Interview with Swedish journalist Ingrid Carlqvist about the new multilingual weekly Disptach International
Tomorrow, a free test issue of the new weekly Dispatch International will be launched. The publishers defined the newspaper as national-conservative and will publish it regularly from 3 January 2013. A broad coverage and comprise both domestic and international politics, security, economy, climate, culture and much else was announced by Lars Hedegaard, one of the editors in chief. Citizen Times spoke with Ingrid Carlqvist who is responsible for the Swedish edition of the newspaper.
Ms. Carlqvist, tomorrow you will launch the new weekly Dispatch International. Please tell us why this became necessary?
Ingrid Carlqvist: The media situation all over Europe has become a threat to life, liberty and the pursuit of happiness. The mainstream media have forgotten their role of scrutinizing and castigating the ruling elites. They see it as their task to educate and mould the citizens to conform to their own set of preconceived notions of what ought to be.
I believe the situation is worse in Sweden than any other European country. And people are starting to notice that the journalists are leading them on. New polls show that journalism is the least trusted profession in Sweden, only 24 percent say they have confidence in what journalists report.
At your website you talk about mainstream media possessed by elites. Why is this such a problem?
Carlqvist: Right now vast swathes of reality are brushed under the carpet because the mainstream media consider them outside their collective beliefs and thus antithetical to the multiculturalist, cultural relativist, “green” and anti-Judean-Christian ideologies they strives to impose on the public.
Up until now they have been alone in setting the agenda and therefore Dispatch International will come as a shock to them. They will do all in their power to discredit us. They will lie about us and try to scare people into believing that our newspaper is racist and xenophobic. But they won’t succeed, the truth is always more powerful than the lie and I think the Europeans are dying for some truths now.
Dispatch International will be published in Danish, Swedish, English and German simultaneously. Is there a special reason for these four languages?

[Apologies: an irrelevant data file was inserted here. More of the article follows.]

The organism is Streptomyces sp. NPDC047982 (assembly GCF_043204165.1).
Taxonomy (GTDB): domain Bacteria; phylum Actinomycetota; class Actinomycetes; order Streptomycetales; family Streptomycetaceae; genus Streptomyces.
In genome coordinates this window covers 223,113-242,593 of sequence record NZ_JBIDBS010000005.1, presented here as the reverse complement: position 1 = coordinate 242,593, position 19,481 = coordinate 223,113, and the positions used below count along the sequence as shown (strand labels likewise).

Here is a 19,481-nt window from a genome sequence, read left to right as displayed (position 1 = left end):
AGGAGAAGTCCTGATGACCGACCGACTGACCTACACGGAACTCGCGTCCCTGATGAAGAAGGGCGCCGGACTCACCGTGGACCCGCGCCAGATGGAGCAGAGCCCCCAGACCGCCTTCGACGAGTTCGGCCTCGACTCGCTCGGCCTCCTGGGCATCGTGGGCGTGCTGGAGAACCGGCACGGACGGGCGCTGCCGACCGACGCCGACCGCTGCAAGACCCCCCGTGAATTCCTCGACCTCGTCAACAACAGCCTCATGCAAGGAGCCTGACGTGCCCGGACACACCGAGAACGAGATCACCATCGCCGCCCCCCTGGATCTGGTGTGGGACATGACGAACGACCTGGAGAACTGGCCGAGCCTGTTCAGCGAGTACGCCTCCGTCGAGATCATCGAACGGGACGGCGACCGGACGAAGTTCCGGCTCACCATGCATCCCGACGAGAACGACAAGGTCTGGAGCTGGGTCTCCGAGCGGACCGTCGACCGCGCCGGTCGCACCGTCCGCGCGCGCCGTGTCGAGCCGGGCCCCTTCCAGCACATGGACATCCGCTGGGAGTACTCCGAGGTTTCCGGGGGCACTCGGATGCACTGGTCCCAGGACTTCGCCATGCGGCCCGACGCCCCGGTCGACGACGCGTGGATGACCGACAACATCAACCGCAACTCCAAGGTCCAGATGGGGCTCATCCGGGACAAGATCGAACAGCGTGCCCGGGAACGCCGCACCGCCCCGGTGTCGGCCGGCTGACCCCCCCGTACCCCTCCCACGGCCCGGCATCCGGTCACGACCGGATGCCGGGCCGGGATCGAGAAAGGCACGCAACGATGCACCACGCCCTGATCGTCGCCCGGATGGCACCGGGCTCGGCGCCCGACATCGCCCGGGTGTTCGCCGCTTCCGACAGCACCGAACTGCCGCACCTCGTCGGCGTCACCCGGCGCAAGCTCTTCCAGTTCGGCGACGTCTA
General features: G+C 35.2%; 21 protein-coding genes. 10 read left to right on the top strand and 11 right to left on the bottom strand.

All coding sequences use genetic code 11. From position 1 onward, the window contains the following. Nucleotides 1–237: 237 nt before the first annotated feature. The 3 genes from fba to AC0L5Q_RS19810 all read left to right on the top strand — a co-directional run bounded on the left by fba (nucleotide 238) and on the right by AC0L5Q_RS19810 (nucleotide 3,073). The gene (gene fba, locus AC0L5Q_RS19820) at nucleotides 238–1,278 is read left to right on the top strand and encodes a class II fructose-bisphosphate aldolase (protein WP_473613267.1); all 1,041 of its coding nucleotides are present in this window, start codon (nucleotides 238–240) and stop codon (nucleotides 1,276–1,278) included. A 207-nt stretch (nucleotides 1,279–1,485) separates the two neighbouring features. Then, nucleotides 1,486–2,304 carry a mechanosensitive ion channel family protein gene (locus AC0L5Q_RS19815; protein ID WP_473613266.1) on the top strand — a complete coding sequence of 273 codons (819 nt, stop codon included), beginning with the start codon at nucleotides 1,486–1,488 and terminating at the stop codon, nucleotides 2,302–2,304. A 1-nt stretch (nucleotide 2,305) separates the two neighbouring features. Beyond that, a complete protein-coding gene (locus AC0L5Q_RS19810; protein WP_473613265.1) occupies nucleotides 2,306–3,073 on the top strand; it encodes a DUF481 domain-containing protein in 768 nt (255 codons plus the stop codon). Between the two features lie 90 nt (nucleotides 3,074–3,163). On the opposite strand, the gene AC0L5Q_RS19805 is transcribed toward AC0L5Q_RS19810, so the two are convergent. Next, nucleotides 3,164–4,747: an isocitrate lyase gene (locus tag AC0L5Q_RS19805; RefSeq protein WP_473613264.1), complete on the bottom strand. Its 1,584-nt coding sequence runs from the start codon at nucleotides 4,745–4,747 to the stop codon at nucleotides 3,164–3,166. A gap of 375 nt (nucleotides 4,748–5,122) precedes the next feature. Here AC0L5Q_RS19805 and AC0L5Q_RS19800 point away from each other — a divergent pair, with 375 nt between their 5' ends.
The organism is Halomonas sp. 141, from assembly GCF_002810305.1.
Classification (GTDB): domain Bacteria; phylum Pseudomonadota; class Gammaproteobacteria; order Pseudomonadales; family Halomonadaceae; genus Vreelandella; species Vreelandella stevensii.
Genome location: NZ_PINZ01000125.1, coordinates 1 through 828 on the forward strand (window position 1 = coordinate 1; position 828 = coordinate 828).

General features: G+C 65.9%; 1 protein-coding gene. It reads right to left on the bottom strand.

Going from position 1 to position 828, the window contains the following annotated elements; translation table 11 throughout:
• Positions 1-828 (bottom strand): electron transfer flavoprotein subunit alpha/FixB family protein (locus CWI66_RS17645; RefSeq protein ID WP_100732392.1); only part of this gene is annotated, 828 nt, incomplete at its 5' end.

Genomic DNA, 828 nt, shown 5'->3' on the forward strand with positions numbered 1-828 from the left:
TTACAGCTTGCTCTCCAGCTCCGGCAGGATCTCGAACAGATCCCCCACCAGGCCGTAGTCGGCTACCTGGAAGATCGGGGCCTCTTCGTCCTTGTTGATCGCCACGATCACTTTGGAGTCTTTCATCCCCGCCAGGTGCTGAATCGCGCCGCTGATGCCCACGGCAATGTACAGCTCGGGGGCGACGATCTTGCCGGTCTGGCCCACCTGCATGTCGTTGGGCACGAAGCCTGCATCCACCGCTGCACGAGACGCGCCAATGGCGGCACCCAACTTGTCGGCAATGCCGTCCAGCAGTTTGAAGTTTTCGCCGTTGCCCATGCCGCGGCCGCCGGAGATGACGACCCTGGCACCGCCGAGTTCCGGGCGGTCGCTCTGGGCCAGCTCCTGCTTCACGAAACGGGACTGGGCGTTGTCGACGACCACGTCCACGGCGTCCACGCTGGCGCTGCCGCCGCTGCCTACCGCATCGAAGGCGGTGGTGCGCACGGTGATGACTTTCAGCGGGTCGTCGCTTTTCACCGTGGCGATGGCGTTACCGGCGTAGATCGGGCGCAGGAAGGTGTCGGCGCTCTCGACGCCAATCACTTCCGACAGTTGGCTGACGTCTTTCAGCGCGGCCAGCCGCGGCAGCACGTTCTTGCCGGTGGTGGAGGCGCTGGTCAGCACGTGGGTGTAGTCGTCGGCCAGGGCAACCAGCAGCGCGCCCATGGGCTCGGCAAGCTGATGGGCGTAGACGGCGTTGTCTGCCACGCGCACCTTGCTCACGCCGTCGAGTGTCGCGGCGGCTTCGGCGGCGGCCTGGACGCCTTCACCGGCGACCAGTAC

Carlqvist: Swedish and Danish are givens since Lars is Danish and I’m Swedish. English is the biggest second language in Europe and many people can read and understand it and of course it works in the USA, Canada and Australia as well.
German is the biggest native language in Europe and therefore it is natural to publish in German as well. Further on we will try to translate Dispatch International into even more languages but just handling four is a big task and we will have to grow before we can do that.
In Denmark and Sweden you can subscribe to a printed version of the weekly. Is there really a chance for a new good old-fashioned print newspaper in these times?
Carlqvist: We certainly hope so! Both Lars and I love paper newspapers and we believe there are still quite a few of us left out there. But if most people prefer e-versions of the newspaper, we will have to reconsider.
A newspaper costs a lot of money. Who is behind all this?
Carlqvist: The company is owned by me, Lars and Bjorn Larsen. The test issue has been made almost solely by us and with just a small amount of money to pay the printing etc. Many of our writers have worked for free because they believe in the project. As soon as the test issue is out, we will start the hunt for money. One of our ideas is to let ordinary people help us by buying what we call “Honest Press Certificates.” It is not shares, but a proof that you supported us from the beginning. You can hang the certificate on your wall and let your grandchildren know that you did something for them, that you helped preserve our freedoms in Europe!
Can I buy the Dispatch International at the kiosk too?
Carlqvist: No, you can’t. You will have to subscribe either to the paper version or the e-version. On our website you will be able to read one or two free stories, but most will be limited to those who subscribe. Without money we can’t give you the important stories that you deserve.